Salvador Dali, Paul Gaugin, Edvard Munch, Jackson Pollock, Michelangelo Buonorroti, and Sylvia Plath all had something in common. They experienced life in duality. Traits such as being open to experience, exploratory, risk taking, and tolerant to ambiguity made them see and feel and understand more, but they also hurt more easily and so were more prone to experience suffering and dark moods.
Munch wrote in his diary: “My fear of life is necessary to me, as is my illness. They are indistinguishable from me, and their distraction would destroy my art.”
Van Gogh wrote in a letter to his brother: “I am unable to describe exactly what is the matter with me. Now and then there are feelings of emptiness and fatigue in the head… at times I have attacks of melancholy and of atrocious remorse.”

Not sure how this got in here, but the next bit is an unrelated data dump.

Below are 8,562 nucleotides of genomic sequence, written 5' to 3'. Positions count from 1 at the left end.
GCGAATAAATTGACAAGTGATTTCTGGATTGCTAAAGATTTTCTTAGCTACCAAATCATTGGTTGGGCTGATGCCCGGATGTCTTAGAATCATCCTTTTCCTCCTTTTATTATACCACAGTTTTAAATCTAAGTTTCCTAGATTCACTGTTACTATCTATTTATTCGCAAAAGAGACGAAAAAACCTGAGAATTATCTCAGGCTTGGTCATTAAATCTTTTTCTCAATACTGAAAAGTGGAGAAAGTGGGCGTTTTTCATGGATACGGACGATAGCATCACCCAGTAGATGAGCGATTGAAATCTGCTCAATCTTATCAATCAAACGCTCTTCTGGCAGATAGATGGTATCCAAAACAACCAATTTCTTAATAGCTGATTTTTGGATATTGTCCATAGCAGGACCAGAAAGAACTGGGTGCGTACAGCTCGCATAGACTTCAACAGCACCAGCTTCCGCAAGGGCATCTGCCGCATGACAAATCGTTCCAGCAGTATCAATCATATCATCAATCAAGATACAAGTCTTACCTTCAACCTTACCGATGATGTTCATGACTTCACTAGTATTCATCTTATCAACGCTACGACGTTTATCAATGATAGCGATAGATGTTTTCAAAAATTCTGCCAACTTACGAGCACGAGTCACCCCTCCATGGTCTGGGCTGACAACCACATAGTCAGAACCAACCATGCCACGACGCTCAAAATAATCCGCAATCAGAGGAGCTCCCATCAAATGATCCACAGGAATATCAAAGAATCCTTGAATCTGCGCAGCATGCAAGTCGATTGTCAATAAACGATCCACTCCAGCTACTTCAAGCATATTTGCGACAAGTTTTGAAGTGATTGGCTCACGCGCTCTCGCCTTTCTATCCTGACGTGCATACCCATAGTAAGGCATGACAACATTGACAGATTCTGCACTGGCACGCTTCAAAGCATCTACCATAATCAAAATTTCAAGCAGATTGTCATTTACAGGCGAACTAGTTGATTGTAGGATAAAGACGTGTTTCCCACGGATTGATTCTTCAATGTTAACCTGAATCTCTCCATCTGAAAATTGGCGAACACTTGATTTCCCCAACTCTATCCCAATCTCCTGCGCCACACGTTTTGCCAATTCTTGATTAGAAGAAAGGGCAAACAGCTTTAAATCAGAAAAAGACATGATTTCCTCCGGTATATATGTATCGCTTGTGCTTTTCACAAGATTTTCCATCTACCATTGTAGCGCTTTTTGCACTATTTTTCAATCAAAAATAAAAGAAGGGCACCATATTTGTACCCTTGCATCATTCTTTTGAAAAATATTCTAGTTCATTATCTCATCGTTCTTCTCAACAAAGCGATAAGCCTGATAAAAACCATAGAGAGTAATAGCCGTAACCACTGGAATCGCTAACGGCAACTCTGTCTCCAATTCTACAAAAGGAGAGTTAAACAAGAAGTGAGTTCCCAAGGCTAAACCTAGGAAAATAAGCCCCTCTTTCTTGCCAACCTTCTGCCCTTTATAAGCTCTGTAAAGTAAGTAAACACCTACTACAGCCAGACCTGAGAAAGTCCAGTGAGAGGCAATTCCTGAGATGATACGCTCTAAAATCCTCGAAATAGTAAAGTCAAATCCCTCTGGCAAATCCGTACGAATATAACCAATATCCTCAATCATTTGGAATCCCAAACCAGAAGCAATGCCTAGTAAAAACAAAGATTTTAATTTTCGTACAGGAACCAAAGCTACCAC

When we encounter someone who is “different” we should strive not to label them, but rather cultivate an understanding of the privilege to have met someone brave enough to face their demons and wrestle through the dark until the break of dawn.